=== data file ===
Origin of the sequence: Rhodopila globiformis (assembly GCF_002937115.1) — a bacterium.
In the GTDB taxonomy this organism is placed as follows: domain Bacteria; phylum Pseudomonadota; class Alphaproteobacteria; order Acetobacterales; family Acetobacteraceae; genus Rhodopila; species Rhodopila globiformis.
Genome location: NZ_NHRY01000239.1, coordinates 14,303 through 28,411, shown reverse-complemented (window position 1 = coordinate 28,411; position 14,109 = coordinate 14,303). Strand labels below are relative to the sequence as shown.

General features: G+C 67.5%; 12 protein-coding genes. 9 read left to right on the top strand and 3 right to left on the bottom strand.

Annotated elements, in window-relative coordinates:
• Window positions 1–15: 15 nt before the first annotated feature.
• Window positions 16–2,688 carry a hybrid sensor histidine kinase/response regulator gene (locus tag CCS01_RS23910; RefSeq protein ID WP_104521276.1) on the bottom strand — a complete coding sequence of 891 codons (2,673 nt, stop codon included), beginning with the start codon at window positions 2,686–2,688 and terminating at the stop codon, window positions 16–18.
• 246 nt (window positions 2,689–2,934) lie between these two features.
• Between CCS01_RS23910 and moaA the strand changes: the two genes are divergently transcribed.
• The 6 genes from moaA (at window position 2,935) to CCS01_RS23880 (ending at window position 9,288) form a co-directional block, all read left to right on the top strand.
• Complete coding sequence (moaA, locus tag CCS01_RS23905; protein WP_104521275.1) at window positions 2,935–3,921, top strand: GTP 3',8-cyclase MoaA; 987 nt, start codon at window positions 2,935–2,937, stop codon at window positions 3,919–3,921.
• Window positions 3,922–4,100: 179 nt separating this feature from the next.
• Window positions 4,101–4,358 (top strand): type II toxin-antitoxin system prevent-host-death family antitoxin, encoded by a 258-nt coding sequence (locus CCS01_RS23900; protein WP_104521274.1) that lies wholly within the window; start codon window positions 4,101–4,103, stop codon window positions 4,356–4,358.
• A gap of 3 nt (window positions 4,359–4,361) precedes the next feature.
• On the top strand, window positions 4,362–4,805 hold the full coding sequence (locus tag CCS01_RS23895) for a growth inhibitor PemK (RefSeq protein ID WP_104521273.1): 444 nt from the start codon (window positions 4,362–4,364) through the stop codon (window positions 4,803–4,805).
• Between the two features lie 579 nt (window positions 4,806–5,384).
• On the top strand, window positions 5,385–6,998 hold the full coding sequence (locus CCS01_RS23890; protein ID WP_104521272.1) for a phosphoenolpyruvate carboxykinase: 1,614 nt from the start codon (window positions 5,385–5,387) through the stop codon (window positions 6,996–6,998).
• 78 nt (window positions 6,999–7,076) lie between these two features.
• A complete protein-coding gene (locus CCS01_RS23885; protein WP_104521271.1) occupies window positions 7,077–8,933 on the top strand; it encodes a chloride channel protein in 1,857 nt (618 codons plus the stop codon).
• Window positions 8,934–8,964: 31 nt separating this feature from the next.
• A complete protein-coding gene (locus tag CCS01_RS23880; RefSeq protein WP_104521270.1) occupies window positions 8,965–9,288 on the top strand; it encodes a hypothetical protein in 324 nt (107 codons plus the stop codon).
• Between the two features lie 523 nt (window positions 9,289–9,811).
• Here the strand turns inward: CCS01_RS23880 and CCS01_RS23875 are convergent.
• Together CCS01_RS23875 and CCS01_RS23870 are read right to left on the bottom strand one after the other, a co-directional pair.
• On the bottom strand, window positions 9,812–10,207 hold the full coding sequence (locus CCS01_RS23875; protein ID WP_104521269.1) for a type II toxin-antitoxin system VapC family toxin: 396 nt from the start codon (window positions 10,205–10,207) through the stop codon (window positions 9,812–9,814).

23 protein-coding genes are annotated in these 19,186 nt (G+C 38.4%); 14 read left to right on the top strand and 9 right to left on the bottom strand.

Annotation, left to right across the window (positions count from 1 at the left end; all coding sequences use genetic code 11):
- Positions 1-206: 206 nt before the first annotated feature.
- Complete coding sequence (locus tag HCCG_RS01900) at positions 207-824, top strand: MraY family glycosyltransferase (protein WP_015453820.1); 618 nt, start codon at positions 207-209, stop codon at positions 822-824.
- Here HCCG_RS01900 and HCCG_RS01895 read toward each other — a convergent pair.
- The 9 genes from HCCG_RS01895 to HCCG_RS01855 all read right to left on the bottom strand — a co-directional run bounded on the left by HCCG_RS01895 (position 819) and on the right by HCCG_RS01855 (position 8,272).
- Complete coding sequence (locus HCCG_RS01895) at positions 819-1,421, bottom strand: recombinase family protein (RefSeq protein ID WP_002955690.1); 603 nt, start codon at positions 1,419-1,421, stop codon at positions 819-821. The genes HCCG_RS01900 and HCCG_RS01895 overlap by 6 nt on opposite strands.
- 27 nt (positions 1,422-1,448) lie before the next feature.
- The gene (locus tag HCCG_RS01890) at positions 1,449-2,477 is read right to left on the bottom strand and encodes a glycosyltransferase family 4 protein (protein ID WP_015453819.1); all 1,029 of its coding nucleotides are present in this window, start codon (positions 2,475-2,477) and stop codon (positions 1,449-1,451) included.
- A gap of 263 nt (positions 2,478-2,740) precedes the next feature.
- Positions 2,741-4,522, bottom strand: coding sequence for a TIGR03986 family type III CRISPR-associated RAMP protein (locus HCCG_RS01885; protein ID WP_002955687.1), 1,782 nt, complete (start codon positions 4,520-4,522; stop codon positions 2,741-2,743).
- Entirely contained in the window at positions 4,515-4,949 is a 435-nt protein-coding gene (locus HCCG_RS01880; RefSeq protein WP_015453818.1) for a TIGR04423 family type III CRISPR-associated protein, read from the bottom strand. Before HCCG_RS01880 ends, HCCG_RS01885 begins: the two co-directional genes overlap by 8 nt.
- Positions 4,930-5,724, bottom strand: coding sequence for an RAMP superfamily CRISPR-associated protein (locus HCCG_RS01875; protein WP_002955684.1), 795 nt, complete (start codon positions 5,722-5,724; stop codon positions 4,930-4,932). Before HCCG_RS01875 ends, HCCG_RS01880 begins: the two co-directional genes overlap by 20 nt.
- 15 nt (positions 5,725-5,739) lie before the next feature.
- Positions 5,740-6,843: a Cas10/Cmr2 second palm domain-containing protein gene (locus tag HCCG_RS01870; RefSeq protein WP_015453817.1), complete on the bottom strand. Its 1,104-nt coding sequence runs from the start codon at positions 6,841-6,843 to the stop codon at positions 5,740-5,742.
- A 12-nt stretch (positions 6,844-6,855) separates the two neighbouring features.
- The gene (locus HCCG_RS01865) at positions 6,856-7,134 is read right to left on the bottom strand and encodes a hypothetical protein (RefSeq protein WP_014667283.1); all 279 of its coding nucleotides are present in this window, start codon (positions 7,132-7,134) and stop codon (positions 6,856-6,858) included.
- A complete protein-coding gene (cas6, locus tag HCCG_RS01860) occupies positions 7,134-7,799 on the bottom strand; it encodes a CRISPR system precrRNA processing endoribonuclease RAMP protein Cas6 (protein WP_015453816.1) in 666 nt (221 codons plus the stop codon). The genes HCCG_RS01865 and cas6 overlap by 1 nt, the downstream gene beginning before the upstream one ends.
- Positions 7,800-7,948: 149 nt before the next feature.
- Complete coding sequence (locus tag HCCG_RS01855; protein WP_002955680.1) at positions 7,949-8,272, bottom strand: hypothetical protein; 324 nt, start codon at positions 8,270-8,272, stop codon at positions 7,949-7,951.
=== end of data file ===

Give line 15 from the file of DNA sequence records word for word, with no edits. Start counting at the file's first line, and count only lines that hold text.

• On the top strand, window positions 4,362–4,805 hold the full coding sequence (locus tag CCS01_RS23895) for a growth inhibitor PemK (RefSeq protein ID WP_104521273.1): 444 nt from the start codon (window positions 4,362–4,364) through the stop codon (window positions 4,803–4,805).